COOKED up their guitarist’s unfinished kitchen, The Waifs are going bush with their latest album while giving a wink and a smile to their silver anniversary.
The Waifs have been a staple in the diet of Australian folk aficionados for 25 years and when it came time to dish up a new album, there was no looking past Joshua Cunningham’s, work-in-progress, kitchen.
A very conducive environment for creation, says founding member Vikki Thorn.
The band’s eight album is a “very true Waifs record”, Thorn says, recorded live with the three piece bringing tunes to the table potluck-style.
The end-result was a 25-song feast of a double album titled Ironbark, released in their 25th year.
Thorn says its the band’s best work with songwriting, playing and singing becoming more and more polished over the last quarter century.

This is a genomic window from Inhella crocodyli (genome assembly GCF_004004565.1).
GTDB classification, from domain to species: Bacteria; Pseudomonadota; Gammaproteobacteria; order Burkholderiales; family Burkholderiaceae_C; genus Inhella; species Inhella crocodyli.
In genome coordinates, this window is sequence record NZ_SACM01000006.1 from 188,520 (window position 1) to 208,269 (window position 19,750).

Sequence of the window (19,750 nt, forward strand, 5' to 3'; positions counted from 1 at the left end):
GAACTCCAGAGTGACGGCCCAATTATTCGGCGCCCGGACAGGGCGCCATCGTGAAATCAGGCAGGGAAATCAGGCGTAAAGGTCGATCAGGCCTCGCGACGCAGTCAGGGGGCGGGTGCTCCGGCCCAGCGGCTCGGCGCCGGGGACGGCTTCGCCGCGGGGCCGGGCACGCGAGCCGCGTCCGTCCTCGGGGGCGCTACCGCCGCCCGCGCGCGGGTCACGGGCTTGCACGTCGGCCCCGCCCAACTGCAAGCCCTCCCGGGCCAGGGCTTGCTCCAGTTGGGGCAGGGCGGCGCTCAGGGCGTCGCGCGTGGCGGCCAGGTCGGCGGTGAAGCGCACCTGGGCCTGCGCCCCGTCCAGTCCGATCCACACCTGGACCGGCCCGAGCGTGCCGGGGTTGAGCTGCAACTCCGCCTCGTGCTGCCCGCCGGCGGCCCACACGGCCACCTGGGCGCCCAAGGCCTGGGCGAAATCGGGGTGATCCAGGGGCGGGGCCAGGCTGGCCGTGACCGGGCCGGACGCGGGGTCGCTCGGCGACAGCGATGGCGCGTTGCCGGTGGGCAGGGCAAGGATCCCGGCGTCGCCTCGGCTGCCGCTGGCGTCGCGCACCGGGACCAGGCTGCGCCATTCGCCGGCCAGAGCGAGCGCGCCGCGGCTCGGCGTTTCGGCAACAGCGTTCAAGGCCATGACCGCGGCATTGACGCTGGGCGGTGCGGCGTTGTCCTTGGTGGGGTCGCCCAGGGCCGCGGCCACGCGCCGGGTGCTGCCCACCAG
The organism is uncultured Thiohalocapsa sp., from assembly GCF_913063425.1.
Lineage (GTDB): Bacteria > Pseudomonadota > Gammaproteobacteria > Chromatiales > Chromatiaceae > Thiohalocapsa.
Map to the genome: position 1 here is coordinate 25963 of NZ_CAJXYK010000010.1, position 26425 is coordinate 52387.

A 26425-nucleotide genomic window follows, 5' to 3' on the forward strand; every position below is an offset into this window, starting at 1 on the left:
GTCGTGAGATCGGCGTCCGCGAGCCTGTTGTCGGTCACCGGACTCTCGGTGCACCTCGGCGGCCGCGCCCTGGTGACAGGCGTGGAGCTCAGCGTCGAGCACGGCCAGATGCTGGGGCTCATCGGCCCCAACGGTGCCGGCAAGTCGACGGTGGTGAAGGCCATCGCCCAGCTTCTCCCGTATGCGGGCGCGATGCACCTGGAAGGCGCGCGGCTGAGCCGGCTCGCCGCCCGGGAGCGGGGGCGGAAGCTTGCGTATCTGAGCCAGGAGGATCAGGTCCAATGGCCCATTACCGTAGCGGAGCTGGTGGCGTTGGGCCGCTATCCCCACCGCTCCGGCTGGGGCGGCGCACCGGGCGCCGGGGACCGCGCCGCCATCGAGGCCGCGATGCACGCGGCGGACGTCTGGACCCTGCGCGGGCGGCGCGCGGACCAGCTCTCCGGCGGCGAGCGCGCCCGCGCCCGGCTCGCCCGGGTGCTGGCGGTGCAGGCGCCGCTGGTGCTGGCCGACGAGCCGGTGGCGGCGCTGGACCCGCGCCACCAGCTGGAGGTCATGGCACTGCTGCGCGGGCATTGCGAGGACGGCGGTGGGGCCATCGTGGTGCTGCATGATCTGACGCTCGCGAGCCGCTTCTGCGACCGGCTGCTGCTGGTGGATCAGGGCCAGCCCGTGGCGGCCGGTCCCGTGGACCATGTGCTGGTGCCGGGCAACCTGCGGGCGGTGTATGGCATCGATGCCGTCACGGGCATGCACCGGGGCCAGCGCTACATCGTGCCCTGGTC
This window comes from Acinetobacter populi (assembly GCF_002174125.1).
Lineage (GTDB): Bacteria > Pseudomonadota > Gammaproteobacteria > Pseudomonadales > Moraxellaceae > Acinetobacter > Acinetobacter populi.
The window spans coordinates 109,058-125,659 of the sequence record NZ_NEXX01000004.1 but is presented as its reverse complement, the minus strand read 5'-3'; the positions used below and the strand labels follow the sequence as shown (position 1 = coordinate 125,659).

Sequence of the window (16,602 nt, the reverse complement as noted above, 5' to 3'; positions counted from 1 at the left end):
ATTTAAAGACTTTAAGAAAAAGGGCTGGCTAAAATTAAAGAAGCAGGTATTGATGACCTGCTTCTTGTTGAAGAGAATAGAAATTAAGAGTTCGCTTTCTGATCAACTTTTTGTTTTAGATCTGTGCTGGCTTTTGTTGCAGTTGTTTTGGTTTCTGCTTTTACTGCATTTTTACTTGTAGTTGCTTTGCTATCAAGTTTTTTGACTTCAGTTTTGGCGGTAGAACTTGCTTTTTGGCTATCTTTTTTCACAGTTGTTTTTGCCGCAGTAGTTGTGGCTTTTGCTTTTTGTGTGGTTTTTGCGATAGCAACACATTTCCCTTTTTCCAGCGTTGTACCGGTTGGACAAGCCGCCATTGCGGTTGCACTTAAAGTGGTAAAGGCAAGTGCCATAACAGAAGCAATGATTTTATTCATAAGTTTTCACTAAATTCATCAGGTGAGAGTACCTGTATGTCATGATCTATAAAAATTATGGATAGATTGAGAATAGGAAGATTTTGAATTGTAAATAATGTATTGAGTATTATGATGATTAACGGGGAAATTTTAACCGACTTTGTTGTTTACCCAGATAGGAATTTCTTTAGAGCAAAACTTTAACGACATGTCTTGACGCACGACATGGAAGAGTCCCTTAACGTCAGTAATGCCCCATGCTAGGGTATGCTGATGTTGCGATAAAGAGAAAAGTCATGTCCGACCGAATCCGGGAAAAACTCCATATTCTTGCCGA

The Waifs’ tour kicks-off on the south coast on November 19, winding around Australia avoiding most capital cities and stopping in a number of regional centres, including Tamworth.
The cities weren’t ignored, they were ticked off on an earlier tour, but the shows are markedly different.
The singer-songwriter says the theatre venues in regional towns give the band a “good chance to tell a lot of stories”, which isn’t as available in the crowded pub venues elsewhere.
It’s a conflicted tour in its way, promoting a new album while also looking back over 25 years.
It’s not a sign of winding things up, it’s more a like a batsman raising the bat for a toiled-50 and like Josh’s kitchen, there’s still work to be done.
“I doubt we’ll stop touring,” Thorn said.
“The doors are still open and Australian audiences are very supportive.”
Tamworth’s concert calendar is crammed with Australian music stalwarts, with Paul Kelly playing TRECC two week before The Waifs tread the boards at the Town Hall.
Now based in Utah, Thorn recently saw Paul Kelly play in Salt Lake City; his songs and sound a moving experience for an Aussie abroad.
- The Waifs play Tamworth Town Hall on Thursday, November 23.